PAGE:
I wrote a little-while back about underpriced and free services Everpix and Editorially closing-up shop. The subtext there was that the only-end game for so many companies seems to be acquisition by a much larger company, especially when the service is offered completely for free or at a price that's based on what people would like to pay instead of what it actually costs to cover expenses and run a company.
Today I learned of two more services more or less falling in-line with that theme: Mlkshk — an image-sharing service that's shutting down — and App.net — a service I used to think of as basically a Twitter alternative but I guess it's slightly different. They're not shutting-down, but "winding-down" in their own words.
I used to fault these folding/changing companies for a lack of foresight and basing their business plan on reality instead of idealist fantasies. But now I'm thinking the real problem might be something inherent to the industry, somewhere between these companies and the consumers.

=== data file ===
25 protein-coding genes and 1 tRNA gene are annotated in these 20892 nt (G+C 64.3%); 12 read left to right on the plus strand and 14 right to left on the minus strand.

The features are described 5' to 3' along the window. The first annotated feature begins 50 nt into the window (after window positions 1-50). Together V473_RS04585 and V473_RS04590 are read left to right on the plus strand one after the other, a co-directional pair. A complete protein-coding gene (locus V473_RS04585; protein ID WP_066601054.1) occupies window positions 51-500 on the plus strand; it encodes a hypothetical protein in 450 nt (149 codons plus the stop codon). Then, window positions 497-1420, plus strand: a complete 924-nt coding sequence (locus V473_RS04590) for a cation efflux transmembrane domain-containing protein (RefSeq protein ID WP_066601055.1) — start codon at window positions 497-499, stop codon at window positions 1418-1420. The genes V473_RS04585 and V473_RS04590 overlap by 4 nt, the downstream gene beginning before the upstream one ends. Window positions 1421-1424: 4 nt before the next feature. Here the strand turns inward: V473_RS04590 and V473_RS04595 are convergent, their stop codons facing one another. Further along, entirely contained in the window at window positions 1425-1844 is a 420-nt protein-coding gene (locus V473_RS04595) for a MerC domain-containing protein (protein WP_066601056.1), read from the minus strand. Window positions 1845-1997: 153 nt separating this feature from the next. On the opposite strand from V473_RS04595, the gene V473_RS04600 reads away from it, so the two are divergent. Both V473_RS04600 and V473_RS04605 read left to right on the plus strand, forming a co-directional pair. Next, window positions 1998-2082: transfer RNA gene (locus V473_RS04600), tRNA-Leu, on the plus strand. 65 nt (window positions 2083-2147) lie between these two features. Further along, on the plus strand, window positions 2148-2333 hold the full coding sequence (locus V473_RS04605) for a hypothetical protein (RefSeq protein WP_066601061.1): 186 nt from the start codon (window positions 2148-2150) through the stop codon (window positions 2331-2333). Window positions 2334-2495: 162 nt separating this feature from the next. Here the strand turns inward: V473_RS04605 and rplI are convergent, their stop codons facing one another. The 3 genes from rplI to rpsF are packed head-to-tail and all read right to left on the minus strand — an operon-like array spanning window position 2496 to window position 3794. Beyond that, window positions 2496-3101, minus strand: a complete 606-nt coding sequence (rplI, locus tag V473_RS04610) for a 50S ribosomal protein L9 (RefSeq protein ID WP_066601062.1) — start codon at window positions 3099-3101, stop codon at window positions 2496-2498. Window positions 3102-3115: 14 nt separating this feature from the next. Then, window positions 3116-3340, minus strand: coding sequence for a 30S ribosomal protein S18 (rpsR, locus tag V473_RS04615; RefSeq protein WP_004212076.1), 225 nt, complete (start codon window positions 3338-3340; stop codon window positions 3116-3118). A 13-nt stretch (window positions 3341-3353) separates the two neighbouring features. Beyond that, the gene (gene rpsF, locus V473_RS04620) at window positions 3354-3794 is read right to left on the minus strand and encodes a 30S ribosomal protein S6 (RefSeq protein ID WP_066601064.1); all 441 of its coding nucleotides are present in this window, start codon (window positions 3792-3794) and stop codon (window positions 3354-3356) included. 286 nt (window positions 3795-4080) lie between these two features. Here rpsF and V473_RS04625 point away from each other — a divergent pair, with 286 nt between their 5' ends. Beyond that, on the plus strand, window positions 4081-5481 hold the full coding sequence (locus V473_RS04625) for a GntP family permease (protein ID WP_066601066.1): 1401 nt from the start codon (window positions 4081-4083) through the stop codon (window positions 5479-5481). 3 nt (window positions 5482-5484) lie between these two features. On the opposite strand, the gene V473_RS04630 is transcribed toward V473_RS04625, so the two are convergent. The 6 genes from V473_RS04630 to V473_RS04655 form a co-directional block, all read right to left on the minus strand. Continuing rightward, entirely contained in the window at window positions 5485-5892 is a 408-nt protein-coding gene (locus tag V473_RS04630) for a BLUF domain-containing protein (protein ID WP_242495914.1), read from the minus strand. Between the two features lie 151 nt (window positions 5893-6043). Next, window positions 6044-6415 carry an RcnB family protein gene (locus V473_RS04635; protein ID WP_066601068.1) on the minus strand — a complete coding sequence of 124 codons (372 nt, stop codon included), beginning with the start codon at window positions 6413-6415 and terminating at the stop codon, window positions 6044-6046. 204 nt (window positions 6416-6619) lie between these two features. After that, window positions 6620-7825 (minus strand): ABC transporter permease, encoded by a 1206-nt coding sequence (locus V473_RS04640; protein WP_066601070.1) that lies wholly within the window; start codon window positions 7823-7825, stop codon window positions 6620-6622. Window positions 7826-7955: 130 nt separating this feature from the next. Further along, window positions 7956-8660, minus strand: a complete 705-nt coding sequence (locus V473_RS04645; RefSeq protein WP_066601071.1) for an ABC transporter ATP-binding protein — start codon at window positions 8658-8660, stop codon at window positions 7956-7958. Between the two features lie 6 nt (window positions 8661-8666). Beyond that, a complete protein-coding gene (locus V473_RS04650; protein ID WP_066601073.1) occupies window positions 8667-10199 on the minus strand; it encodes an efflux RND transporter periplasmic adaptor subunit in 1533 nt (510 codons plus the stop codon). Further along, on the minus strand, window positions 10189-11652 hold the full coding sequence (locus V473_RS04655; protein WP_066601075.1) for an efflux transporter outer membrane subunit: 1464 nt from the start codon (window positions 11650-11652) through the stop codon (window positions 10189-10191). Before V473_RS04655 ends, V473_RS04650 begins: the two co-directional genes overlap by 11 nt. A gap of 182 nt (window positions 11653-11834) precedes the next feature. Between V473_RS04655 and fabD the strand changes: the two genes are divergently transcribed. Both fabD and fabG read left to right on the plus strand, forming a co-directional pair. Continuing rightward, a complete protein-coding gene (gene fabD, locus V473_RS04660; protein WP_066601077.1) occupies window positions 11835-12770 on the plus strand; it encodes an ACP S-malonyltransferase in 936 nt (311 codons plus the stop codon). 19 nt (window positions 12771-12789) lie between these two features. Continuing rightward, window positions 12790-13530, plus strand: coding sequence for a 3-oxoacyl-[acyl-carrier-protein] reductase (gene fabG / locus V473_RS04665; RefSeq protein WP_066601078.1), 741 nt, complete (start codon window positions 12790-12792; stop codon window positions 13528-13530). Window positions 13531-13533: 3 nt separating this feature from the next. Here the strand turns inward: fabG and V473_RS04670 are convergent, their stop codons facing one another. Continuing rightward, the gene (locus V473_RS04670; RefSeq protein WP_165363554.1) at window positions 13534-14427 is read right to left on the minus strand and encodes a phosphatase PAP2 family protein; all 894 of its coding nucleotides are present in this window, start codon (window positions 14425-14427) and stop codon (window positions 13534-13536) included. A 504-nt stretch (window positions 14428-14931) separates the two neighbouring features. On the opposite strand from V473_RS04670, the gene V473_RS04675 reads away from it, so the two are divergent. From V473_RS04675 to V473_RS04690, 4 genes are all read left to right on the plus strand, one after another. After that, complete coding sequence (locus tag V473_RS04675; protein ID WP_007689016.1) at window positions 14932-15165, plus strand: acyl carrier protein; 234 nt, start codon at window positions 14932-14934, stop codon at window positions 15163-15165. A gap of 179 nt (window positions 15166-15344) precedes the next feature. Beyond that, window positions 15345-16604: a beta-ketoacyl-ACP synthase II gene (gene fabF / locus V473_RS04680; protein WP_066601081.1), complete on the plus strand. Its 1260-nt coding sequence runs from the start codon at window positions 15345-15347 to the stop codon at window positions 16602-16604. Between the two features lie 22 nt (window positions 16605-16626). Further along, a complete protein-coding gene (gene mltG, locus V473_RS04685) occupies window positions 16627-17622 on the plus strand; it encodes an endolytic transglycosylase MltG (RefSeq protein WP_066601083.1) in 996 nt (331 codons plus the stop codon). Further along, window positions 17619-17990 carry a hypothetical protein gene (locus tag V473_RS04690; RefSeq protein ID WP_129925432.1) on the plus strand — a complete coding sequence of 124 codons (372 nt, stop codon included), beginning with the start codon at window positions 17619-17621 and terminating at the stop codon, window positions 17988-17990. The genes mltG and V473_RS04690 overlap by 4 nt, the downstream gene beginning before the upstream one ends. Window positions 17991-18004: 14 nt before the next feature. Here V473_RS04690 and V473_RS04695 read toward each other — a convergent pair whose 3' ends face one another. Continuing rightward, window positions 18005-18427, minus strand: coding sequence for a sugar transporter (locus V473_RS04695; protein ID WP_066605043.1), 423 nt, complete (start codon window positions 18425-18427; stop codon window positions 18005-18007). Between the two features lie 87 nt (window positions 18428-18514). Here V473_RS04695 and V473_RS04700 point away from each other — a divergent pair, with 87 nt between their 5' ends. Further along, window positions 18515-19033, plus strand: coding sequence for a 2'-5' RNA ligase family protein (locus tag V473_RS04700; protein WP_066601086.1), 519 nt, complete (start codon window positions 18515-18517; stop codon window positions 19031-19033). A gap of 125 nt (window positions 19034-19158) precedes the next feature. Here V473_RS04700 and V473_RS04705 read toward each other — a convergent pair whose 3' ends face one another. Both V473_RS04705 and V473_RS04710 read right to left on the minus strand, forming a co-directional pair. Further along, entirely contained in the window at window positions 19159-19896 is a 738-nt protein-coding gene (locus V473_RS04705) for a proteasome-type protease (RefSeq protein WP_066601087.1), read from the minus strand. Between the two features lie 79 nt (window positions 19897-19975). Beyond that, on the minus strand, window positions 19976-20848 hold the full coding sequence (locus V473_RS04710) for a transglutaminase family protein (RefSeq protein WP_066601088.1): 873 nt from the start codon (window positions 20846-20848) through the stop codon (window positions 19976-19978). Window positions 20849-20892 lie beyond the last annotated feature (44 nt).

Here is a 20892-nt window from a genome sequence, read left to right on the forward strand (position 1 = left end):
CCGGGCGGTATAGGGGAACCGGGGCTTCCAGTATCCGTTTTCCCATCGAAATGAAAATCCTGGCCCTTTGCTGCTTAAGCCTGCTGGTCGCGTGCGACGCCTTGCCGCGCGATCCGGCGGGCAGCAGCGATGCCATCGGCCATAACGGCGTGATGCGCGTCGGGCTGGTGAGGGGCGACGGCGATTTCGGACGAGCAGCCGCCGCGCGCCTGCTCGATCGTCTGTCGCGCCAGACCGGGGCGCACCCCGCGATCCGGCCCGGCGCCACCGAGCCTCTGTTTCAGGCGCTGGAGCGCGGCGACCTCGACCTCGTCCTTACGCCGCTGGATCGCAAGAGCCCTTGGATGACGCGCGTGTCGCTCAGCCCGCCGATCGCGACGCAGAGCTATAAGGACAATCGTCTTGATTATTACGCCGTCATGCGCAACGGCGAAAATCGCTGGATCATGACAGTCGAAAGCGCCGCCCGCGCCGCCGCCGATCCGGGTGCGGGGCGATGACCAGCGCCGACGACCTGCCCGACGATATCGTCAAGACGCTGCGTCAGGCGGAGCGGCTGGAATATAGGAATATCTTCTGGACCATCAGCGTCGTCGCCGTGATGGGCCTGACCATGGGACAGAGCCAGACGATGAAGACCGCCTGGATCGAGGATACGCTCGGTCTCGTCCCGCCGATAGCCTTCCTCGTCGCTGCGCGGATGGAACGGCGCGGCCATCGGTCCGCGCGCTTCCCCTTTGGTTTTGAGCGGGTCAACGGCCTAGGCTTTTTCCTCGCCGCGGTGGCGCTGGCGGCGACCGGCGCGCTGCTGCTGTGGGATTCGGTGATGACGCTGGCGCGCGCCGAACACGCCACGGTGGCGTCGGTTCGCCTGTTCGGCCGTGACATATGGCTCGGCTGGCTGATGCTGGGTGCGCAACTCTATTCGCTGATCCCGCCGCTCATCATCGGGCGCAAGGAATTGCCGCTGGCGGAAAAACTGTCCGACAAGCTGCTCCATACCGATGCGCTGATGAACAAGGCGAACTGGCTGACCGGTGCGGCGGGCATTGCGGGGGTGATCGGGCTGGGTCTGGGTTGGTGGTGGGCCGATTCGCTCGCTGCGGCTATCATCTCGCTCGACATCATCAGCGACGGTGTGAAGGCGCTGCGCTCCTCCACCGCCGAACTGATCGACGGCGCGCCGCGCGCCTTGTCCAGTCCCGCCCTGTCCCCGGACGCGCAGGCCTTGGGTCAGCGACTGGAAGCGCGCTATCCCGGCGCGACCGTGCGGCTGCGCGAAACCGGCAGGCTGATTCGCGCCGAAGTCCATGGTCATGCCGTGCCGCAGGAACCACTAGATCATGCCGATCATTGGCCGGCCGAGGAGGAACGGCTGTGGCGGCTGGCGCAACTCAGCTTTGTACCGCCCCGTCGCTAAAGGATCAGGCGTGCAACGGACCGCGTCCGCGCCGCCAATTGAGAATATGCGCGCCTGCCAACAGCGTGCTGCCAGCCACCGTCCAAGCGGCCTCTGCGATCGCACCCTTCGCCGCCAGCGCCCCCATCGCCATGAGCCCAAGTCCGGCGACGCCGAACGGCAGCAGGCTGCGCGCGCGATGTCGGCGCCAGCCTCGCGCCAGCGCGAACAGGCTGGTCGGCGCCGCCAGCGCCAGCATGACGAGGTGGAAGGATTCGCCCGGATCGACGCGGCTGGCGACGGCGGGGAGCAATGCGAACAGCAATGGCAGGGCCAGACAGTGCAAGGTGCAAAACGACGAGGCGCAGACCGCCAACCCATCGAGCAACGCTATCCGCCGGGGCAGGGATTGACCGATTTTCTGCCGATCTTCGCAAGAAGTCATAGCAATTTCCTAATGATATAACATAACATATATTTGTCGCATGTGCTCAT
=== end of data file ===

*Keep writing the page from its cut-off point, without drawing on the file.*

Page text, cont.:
Free web services and 99¢ pieces of software of skewed the public perception of the real value of these things. People get upset when Amazon raises their Prime membership program to $99 from $79 and Netflix makes plans to raise the price of their streaming video service a couple dollars (To be fair the complaints so far have been minimal, but I think that's also because they haven't been implemented yet.).
Maybe it's time to start some kind of backlash to this, in the spirit of the Cards Against Humanity Black Friday Sale. I'll start a simple image sharing and hosting service that charges $75/mo. Like a phone bill. On the Features page for that service I'll have a check-mark next to "Sustainably Priced."
That's enough writing about the Internet and computers for one day. Go read something on the topic that's actually well written: The Great Works of Software by Paul Ford. It's great.